What Happens When We Divorce Faith from Reason?

by Rob Lundberg

Atheists, skeptics and critics attack Christianity saying that it is unreasonable. Faith, they say contradicts reason.  Many of us have heard their rhetoric, “Faith is a blind leap in the dark”; Faith requires one to check your brains at the door”; “Faith has been rendered meaningless in this age of science and reason.”  Sadly more and more Christians sitting in our pews with doubts, week in and week out, have heard this rhetoric, and are slowly divorcing faith from reason.

This view is not consistent with historic Christianity, let alone biblical. The Early Church Fathers, the Medieval Scholars, and the Protestant Reformers believed that faith fits the biblical view of reason. In this posting, I want us to consider the reasonableness of faith, keeping in mind that our finite human intellect is not able to fully grasp infinite divine truth. At the same time, let us also bear in mind that something cannot be fully understood by reason does not mean that it is unreasonable. There are some things that we cannot comprehend, but with a little effort, that which is not fully understood can be apprehended.

That being said, let’s consider four points about the relationship between faith and reason.

First, our reasoning capacity is part of the image of God in each and everyone of us. Human rationality reflects our Creator’s rationality.  Using our mind is a God given, God glorifying endeavor, revealing in a semi-transcendent way, God’s nature. The greatest commandment recorded in the Hebrew Shema (Deuteronomy 6:4-5) and in Jesus’ application of it in Matthew 22:37, it commands us to love God with all our heart, all of our soul, and all of our minds; ultimately with our whole being. We love God pursuing truth, reasoning well, and rejecting falsehood.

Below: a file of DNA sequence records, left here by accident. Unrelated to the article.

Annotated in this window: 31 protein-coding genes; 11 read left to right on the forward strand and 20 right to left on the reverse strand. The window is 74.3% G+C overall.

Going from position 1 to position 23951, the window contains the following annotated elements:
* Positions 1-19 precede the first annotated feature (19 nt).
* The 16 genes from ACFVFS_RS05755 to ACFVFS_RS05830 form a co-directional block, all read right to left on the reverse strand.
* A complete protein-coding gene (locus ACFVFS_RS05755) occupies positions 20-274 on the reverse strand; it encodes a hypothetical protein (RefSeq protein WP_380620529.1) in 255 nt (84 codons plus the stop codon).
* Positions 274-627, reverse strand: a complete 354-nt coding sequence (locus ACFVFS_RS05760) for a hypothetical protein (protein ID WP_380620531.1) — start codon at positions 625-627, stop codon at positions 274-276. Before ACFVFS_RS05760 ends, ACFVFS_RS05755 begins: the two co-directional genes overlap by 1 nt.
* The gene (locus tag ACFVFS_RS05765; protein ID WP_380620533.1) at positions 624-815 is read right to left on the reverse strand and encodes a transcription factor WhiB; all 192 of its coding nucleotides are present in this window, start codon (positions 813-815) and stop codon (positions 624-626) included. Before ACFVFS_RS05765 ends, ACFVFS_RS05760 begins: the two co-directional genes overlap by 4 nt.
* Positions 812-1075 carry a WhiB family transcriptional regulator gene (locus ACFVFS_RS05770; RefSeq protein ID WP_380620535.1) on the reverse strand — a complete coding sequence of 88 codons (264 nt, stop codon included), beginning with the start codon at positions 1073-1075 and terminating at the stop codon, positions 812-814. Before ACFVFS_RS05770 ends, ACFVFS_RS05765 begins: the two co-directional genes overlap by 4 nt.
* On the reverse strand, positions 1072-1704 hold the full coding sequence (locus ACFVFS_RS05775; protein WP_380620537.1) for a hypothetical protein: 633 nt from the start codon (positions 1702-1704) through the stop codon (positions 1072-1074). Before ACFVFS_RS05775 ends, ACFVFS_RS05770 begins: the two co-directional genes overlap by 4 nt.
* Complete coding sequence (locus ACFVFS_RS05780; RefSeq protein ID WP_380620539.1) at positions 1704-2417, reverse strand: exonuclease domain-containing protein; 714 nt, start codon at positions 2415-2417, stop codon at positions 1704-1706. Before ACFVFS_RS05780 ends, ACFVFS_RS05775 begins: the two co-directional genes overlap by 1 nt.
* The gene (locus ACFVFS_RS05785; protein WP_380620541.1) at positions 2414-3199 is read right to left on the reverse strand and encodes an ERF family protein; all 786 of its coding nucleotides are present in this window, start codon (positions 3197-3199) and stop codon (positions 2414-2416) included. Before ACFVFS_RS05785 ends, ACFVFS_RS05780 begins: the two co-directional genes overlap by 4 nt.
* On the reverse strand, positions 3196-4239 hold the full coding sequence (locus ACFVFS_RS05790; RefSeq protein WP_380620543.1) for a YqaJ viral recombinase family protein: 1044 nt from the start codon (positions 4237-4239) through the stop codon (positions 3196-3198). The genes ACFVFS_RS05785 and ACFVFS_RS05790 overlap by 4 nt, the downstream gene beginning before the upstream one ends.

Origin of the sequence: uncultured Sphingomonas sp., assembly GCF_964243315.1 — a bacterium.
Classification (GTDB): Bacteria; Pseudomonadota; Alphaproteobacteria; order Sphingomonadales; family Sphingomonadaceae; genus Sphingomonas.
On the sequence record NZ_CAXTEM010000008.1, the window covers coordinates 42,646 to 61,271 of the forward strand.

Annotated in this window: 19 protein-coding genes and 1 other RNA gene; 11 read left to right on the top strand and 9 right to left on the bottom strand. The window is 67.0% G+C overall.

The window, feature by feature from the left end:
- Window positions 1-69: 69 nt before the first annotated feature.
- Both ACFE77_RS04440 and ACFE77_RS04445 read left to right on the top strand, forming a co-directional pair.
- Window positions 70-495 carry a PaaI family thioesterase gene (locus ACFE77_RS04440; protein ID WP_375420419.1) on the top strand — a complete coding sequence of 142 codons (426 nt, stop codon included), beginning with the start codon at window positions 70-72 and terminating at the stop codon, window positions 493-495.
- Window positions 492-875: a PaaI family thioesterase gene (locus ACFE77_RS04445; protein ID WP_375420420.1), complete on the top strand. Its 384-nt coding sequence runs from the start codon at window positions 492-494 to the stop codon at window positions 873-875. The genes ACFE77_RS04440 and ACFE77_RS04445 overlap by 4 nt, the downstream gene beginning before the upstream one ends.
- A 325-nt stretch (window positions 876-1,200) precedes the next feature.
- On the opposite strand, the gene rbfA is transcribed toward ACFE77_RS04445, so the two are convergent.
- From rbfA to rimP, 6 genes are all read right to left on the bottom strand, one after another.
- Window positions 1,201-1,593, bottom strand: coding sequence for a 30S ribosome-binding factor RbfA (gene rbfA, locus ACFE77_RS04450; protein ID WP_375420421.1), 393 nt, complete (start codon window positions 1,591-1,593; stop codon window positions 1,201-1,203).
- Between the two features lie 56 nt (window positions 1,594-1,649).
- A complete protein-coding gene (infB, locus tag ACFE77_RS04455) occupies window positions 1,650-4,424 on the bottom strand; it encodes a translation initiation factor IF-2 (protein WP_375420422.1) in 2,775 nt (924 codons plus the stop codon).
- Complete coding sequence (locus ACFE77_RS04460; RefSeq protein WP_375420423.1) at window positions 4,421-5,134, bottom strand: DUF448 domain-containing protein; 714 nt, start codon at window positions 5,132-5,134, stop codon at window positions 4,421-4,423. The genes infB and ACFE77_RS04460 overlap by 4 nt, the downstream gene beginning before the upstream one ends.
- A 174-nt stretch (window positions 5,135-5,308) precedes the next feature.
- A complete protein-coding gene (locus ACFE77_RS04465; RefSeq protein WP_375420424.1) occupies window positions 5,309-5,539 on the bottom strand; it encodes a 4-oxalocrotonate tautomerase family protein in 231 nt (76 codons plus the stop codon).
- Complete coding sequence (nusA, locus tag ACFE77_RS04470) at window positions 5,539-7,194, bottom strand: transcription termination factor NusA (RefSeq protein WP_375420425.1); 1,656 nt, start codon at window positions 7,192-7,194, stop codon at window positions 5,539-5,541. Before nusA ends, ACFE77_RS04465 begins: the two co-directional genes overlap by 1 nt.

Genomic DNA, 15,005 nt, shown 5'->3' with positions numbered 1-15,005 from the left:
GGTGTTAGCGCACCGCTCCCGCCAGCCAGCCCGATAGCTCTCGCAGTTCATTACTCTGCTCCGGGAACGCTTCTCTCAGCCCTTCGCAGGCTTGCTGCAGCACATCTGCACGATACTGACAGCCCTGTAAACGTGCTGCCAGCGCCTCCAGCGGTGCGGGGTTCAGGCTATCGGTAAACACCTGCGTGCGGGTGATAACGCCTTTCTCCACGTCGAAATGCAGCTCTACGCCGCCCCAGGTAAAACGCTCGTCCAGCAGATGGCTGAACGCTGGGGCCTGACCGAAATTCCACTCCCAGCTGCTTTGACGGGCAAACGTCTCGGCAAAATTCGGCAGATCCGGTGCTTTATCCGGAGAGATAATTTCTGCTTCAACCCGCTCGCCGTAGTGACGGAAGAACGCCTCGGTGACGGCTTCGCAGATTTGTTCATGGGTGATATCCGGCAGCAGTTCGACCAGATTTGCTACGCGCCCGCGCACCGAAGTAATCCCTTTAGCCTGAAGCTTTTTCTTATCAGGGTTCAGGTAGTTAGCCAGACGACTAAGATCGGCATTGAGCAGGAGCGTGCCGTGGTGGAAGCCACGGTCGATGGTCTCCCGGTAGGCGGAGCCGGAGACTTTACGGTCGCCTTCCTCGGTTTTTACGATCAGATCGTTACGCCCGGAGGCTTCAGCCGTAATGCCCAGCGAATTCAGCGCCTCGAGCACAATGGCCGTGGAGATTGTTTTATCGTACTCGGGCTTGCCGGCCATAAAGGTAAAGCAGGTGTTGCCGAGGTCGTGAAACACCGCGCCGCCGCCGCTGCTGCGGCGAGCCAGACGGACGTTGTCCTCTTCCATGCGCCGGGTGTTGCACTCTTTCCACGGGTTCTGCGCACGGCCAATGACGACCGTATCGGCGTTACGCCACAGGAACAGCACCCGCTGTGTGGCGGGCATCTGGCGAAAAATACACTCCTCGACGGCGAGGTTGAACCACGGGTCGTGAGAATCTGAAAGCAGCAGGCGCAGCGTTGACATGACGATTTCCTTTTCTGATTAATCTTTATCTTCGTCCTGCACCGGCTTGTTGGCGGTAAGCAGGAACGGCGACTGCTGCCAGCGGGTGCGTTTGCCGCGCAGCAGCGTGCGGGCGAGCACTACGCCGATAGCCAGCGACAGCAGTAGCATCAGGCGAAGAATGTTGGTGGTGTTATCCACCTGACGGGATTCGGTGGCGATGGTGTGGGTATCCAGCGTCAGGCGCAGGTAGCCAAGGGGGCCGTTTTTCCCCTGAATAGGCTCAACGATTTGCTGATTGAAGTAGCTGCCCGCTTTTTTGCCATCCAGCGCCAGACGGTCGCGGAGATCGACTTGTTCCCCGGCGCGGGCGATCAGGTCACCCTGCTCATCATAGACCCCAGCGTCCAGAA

Second, faith is not unreasonable. Nothing is inherently irrational about believing Jesus Christ is God Son, who died to pay for our sins. Skeptical folks may call this foolish (1 Corinthians 1:18), but they cannot demonstrate their objection (1 Corinthians 1:25). The Protestant Reformers rationally explained the threefold nature saving faith: knowledge, belief, and trust.  They had a knowledge of the truth facts of the gospel. There was a belief or an assent to the truth of that gospel. And there was an act of the will to trust Christ alone for our justification. We are saved by faith, but the mind plays a significant role in that faith…

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